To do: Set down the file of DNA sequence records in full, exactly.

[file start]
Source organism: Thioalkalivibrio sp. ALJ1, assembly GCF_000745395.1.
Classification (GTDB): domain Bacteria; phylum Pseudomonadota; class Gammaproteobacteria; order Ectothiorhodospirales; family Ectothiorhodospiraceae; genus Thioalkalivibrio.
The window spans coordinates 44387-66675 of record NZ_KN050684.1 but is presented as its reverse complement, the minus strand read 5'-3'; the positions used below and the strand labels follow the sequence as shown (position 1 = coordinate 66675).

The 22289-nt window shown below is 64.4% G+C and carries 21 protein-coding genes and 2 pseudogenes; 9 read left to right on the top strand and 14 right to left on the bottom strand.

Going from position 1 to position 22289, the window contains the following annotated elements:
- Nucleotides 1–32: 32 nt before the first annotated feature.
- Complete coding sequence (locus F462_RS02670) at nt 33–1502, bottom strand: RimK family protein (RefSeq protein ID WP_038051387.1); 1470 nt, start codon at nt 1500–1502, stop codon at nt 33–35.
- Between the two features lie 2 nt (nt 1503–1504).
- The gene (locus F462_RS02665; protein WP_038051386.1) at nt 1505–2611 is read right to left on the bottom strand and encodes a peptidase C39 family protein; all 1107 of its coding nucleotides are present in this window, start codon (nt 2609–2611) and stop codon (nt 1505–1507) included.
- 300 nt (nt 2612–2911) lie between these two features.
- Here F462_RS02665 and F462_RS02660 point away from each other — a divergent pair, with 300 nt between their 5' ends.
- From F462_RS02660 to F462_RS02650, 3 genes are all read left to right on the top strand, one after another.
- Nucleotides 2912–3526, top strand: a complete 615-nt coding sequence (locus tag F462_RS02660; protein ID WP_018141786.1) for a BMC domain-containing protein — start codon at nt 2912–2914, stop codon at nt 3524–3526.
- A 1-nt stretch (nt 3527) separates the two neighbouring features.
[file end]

Source organism: Thioalkalivibrio sp. ALJ1, assembly GCF_000745395.1.
Classification (GTDB): domain Bacteria; phylum Pseudomonadota; class Gammaproteobacteria; order Ectothiorhodospirales; family Ectothiorhodospiraceae; genus Thioalkalivibrio.
The window spans coordinates 44387-66675 of record NZ_KN050684.1 but is presented as its reverse complement, the minus strand read 5'-3'; the positions used below and the strand labels follow the sequence as shown (position 1 = coordinate 66675).

The 22289-nt window shown below is 64.4% G+C and carries 21 protein-coding genes and 2 pseudogenes; 9 read left to right on the top strand and 14 right to left on the bottom strand.

Going from position 1 to position 22289, the window contains the following annotated elements:
- Nucleotides 1–32: 32 nt before the first annotated feature.
- Complete coding sequence (locus F462_RS02670) at nt 33–1502, bottom strand: RimK family protein (RefSeq protein ID WP_038051387.1); 1470 nt, start codon at nt 1500–1502, stop codon at nt 33–35.
- Between the two features lie 2 nt (nt 1503–1504).
- The gene (locus F462_RS02665; protein WP_038051386.1) at nt 1505–2611 is read right to left on the bottom strand and encodes a peptidase C39 family protein; all 1107 of its coding nucleotides are present in this window, start codon (nt 2609–2611) and stop codon (nt 1505–1507) included.
- 300 nt (nt 2612–2911) lie between these two features.
- Here F462_RS02665 and F462_RS02660 point away from each other — a divergent pair, with 300 nt between their 5' ends.
- From F462_RS02660 to F462_RS02650, 3 genes are all read left to right on the top strand, one after another.
- Nucleotides 2912–3526, top strand: a complete 615-nt coding sequence (locus tag F462_RS02660; protein ID WP_018141786.1) for a BMC domain-containing protein — start codon at nt 2912–2914, stop codon at nt 3524–3526.
- A 1-nt stretch (nt 3527) separates the two neighbouring features.